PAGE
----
Abstract and Keywords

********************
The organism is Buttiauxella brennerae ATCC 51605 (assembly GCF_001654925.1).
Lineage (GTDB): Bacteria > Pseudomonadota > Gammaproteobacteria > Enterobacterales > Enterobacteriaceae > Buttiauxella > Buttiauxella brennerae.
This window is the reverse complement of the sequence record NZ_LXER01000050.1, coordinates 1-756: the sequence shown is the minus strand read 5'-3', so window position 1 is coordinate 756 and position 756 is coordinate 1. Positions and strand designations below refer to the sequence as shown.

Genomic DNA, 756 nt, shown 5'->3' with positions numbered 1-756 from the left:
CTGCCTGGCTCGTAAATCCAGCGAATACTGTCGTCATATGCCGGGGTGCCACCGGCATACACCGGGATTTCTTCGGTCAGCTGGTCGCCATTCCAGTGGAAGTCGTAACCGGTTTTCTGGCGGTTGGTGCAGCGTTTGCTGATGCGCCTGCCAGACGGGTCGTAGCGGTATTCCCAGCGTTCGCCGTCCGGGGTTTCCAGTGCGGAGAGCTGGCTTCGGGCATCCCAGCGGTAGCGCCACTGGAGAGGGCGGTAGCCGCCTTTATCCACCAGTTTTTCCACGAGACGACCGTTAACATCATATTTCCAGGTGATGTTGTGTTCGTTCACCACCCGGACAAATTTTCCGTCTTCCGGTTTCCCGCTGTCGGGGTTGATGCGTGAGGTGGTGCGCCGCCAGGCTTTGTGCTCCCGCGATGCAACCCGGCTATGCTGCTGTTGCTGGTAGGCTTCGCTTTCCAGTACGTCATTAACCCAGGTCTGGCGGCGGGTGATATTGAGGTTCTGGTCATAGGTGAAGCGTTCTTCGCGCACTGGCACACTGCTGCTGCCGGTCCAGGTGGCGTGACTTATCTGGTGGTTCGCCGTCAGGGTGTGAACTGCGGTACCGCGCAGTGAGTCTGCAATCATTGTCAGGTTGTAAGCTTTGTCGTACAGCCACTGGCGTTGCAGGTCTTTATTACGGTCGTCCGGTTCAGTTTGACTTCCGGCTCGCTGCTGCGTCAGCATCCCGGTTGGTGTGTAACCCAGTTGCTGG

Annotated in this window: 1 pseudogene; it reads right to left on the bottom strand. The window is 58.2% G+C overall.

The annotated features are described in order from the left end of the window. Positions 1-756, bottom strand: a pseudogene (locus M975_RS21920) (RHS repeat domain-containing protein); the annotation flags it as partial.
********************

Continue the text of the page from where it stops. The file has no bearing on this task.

The economic analysis of constitutions, also known as ‘constitutional economics’ or ‘constitutional political economy’ is a young research program. Standard economics used to focus on the analysis of choices within rules, thus assuming rules to be exogenously given and fixed. Constitutional economics broadens this research program by analyzing the choice of rules, using the established method of economics, i.e. rational choice. This article discusses the two broad research avenues in constitutional economics: the normative branch, which is interested in legitimizing the state and its most basic rules by drawing solely on the self-interest of rational individuals; and the positive branch, which is interested in explaining, firstly, the (economic) effects of alternative constitutional rules and, secondly, the emergence and modification of constitutional rules.
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